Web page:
“The primary motivation behind our focus on industrial design is rooted in our understanding of the scale of industrial products and thus the potential for significant impact on our designed environment. Using our skills to observe and design we aim for solutions that are not only aesthetically pleasing but also have a tangible influence on the world around us – a claim that accessibility is key to.
Best intentions are in vain if the outcome is a product that is either unaffordable or not available to the mass. Thats why we focus on industrial producibility instead of exclusive design. We see the challenge of creating products that speak to a wide audience as an exciting opportunity to engage in user and planetary centered design.”
Your studio won the DesignWanted Award with Vespertine, a lighting design project that combines a familiar ceiling lamp with mobile lighting technology. How did you come up with the idea?
“Max and I were out and about in the lamp department of a design store and realized that supposedly innovative lighting designs all hit a glass ceiling. Conventional ceiling and floor lamps require a determined interior design and mobile lamps only work conveniently until they need to be charged at the next socket.
This observation gave rise to the idea of a luminaire concept that blurs the dichotomies of private/public and stationary/mobile. The resulting product is our approach to address the lack of real functional innovation in the lighting industry by meticulously focusing on enhancing user experience and returning to a relationship with light that embraces spontaneity instead of cable bound stationarity.”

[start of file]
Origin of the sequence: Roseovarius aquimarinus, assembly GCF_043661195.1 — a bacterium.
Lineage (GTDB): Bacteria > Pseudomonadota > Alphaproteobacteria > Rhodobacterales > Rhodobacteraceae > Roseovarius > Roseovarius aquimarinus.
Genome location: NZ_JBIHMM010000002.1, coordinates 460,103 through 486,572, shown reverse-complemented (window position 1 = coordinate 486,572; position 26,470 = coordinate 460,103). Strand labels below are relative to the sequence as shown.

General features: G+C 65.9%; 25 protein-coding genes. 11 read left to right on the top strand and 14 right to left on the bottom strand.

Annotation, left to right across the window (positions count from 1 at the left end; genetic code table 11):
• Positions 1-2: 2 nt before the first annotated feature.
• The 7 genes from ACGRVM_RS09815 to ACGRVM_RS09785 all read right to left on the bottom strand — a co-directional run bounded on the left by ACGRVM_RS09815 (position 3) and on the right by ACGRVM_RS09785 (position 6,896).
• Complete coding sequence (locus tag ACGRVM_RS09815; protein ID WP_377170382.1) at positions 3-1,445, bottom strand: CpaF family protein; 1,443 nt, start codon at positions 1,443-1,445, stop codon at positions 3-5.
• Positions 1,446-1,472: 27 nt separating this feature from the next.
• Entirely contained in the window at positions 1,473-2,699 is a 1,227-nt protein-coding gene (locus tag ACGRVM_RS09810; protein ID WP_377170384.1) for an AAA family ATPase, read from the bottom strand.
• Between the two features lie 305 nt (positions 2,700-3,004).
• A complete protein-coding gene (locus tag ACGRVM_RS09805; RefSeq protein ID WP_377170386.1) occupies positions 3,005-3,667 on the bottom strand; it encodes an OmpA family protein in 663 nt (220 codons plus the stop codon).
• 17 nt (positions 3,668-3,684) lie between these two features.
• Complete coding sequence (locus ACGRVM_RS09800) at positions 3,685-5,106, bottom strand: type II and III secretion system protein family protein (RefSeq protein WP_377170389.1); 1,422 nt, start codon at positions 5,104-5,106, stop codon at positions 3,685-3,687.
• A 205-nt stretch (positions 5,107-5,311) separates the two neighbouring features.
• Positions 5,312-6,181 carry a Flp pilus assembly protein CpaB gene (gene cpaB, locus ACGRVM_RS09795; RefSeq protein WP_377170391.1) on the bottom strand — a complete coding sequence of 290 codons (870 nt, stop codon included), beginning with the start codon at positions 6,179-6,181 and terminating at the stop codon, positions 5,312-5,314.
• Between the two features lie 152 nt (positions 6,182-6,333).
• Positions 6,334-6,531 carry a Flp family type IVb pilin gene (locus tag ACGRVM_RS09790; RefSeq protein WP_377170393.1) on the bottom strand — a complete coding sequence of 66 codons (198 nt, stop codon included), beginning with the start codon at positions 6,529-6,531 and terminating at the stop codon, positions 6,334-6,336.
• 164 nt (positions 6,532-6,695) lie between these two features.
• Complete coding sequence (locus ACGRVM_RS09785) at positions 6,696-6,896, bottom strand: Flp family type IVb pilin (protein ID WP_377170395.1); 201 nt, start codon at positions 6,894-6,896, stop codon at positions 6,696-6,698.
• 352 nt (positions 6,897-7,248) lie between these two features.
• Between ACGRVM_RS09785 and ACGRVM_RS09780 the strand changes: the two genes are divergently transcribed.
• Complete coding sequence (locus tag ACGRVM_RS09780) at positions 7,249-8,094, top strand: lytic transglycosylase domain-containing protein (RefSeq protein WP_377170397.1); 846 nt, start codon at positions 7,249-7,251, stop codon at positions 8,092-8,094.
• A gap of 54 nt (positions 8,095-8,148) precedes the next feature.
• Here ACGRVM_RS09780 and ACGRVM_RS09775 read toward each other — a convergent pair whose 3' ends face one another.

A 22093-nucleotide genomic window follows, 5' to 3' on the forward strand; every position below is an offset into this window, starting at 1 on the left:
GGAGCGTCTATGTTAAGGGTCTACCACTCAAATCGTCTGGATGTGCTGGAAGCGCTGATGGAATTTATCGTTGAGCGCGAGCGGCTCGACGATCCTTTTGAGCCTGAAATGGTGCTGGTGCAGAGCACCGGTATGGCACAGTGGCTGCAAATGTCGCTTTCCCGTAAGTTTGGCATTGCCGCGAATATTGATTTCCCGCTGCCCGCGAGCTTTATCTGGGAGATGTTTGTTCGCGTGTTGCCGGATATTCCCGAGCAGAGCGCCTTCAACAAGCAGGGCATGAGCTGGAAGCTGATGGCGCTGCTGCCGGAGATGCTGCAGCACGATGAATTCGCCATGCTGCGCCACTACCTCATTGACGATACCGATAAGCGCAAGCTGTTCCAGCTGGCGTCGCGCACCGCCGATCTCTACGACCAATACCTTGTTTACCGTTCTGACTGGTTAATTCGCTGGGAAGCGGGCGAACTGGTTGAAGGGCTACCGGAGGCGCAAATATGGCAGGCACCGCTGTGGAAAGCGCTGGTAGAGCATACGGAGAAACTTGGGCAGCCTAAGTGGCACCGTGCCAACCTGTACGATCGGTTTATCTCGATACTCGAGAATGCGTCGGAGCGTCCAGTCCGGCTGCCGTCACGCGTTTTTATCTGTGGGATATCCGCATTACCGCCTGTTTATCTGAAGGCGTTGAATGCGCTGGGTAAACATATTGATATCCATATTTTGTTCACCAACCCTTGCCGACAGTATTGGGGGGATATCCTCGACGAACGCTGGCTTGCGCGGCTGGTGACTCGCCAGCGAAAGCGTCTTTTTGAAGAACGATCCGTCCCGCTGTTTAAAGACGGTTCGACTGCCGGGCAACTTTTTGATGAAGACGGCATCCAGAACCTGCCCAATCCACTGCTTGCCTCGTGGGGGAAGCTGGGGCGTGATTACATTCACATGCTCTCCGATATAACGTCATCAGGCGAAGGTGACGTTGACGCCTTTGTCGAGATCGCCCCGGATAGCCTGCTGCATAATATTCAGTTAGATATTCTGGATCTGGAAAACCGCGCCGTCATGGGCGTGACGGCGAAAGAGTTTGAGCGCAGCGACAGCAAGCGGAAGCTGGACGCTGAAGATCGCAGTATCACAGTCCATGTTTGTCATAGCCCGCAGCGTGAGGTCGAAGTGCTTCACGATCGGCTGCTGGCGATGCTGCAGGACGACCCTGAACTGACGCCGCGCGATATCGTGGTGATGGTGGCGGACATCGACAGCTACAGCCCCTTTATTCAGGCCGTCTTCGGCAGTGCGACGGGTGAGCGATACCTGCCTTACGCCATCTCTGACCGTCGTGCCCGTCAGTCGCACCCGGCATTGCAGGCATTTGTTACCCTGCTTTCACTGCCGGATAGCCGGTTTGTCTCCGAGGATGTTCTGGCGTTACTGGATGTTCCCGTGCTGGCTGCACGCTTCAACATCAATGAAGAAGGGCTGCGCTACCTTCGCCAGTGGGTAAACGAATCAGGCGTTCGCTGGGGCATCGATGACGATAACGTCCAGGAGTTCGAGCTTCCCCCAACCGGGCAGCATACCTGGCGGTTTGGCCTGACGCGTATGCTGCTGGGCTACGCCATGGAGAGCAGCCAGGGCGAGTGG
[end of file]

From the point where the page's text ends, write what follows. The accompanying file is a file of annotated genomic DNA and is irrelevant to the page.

How would you describe your design philosophy? What are the aspects that you focus on the most when developing new products?
“As already mentioned, we perceive design as a practice that aims for accessible enhancement of daily life towards a more desirable future. In this regard, we also take on a curating role to a certain extent and therefore are passionate about cultural research but also innovative technology.
Working in social context means for us a radical engagement with the multifaceted realities of humans. By adopting an approach deeply entrenched in this radical engagement, we try to cultivate an empathetic understanding of individuals’ needs and aspirations.”
From an industrial design perspective, which are your vital tools, resources, and methods for you during the design process?
“I’d say that our approaches complement each other quite good. I’m from a handicraft background and feel most natural to engage with a product when I can hold something in my hands. Thus rarely a day passed without 3D printing, examining and enhancing an element to push the design process.